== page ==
Foi publicado em julho o artigo “A labelling strategy to define airtightness performance ranges of naturally ventilated dwellings: An application in southern Europe”, da autoria de Vítor Cardoso do BUILT CoLAB (artigo resultante do seu trabalho no âmbito do doutoramento que acaba de concluir na FEUP – Faculdade de Engenharia da Universidade do Porto), em conjunto com Lurdes Simões (Construct, FEUP), Nuno Ramos (Construct, FEUP), Ricardo Almeida (Construct, IPViseu), Manuela Almeida (ISISE, UMINHO), e João Fernandes (ISISE, UMINHO).
Este artigo vai ser editado no Volume 269 da revista “Energy and Buildings” da Elsevier em Agosto de 2022.
Resumo do artigo:
Energy efficiency and indoor air quality are frequently-two conflicting objectives when establishing the air change rate (ACH) of a dwelling. In Europe, the northern countries have a clear focus on energy conservation, leading to an obvious awareness of the importance of airtightness, which translates into a high level of regulation and implementation. Meanwhile, the southern counterparts experience a more complex challenge by having predominantly passive ventilation strategies and milder climates, which often results in a more permissive approach.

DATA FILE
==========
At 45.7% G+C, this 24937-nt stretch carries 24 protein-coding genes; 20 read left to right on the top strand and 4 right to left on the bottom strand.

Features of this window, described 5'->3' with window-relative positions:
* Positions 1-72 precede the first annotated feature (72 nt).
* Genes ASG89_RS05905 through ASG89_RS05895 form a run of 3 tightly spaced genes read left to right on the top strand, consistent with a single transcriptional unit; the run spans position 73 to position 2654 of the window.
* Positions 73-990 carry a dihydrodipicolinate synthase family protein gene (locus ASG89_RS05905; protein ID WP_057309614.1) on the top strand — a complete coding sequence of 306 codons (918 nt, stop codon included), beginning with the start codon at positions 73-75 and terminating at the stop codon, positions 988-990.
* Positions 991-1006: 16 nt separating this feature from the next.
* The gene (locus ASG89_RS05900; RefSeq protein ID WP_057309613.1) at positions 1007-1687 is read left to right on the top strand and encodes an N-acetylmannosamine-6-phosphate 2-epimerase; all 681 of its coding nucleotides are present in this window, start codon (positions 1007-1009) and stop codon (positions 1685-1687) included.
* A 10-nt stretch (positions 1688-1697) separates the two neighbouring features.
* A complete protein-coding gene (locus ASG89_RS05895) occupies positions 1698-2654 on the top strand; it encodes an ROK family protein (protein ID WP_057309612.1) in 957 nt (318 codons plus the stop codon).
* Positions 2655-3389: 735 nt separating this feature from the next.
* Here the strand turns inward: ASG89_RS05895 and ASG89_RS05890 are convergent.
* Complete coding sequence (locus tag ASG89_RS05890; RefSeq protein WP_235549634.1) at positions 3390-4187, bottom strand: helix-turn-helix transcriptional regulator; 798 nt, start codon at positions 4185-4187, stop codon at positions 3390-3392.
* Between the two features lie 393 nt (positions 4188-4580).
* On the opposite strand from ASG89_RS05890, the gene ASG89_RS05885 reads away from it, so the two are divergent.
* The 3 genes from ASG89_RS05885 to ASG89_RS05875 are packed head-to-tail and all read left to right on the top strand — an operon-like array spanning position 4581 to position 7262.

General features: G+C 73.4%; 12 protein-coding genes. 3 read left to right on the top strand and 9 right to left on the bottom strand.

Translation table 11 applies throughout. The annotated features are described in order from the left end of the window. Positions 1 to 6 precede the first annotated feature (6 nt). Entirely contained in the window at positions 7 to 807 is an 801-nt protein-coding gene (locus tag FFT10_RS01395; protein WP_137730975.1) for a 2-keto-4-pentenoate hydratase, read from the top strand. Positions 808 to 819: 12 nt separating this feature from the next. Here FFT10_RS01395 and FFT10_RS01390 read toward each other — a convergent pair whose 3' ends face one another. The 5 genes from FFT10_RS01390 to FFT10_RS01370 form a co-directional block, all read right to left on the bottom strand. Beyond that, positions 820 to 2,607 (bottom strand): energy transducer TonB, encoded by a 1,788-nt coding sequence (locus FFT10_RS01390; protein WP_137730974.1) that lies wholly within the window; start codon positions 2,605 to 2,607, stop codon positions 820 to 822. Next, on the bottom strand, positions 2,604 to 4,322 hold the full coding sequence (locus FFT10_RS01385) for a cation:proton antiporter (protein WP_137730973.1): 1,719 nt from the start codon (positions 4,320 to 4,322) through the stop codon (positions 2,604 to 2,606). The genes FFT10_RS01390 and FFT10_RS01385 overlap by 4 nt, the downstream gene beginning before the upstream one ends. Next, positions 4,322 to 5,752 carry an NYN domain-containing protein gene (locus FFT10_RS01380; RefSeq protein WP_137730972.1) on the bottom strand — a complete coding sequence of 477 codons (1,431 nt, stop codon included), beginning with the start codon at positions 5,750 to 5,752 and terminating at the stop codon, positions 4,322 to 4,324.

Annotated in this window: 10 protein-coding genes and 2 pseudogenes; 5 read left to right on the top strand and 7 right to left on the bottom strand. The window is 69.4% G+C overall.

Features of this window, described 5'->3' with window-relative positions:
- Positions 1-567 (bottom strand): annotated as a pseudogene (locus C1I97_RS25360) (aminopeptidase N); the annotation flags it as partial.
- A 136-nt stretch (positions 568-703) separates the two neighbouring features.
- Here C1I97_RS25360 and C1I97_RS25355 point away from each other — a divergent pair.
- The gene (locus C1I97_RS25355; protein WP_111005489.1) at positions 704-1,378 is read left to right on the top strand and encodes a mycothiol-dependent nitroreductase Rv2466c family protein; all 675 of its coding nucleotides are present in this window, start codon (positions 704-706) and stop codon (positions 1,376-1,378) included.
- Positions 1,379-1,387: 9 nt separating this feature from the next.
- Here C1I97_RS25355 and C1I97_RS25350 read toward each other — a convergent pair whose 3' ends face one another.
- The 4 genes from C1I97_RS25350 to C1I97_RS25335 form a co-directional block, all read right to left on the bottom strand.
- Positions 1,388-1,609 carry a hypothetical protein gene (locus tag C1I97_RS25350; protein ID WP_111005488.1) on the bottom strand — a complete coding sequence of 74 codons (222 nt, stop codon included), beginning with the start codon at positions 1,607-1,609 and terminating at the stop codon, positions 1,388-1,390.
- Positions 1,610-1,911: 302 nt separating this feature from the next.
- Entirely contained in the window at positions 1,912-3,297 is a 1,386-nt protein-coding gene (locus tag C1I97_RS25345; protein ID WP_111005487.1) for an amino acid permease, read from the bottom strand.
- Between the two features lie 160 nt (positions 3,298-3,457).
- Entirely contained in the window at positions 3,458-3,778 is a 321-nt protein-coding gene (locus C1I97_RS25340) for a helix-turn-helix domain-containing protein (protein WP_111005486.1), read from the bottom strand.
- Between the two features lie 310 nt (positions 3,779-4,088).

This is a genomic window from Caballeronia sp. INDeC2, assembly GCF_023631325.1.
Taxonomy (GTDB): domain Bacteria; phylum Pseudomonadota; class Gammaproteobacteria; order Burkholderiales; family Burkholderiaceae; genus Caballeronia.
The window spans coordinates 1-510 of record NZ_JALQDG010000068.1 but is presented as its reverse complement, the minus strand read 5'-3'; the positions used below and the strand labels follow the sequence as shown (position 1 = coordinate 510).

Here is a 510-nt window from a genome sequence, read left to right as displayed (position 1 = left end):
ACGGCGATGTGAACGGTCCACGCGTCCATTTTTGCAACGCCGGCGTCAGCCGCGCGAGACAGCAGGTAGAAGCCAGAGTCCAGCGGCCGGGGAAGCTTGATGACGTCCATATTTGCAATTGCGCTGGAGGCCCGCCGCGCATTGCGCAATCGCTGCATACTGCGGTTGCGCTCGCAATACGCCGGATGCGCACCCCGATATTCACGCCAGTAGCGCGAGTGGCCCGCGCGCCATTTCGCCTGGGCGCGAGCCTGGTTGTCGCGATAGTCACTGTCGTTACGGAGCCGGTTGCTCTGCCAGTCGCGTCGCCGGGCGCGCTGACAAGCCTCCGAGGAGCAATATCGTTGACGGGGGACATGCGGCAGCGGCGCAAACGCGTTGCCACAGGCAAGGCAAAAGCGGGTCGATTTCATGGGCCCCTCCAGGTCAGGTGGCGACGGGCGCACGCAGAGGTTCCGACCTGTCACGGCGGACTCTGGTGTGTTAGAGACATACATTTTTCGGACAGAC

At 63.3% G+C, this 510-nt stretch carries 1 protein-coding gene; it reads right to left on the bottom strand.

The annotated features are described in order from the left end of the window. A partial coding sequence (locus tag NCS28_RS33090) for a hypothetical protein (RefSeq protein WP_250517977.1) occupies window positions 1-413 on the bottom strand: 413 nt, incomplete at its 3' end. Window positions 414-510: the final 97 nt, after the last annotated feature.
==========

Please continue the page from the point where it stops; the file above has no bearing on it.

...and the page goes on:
This work proposes an innovative labelling methodology to classify the performance of naturally ventilated dwellings. A representative sample of a southern European national built stock is used in a stochastic process to create a pool of 43,200 unique dwellings. The simulation period refers to a month of the typical heating season in the southern European mild conditions. The results test the labelling methodology. With feature selection, ACH limits, and a labelling strategy, dwellings classify according to their ability to provide adequate ACHs.
The terrain was the best splitter of the dataset from the applied categorical variables. Regarding continuous variables, the airtightness was the one explaining most of the variability of the outputted ACHs, followed by the floor area. From the best performing dwellings labelled as compliant (Com), the average airtightness level was 5.3 h−1, with 4.9 h−1 and 5.8 h−1 in rural and urban locations.
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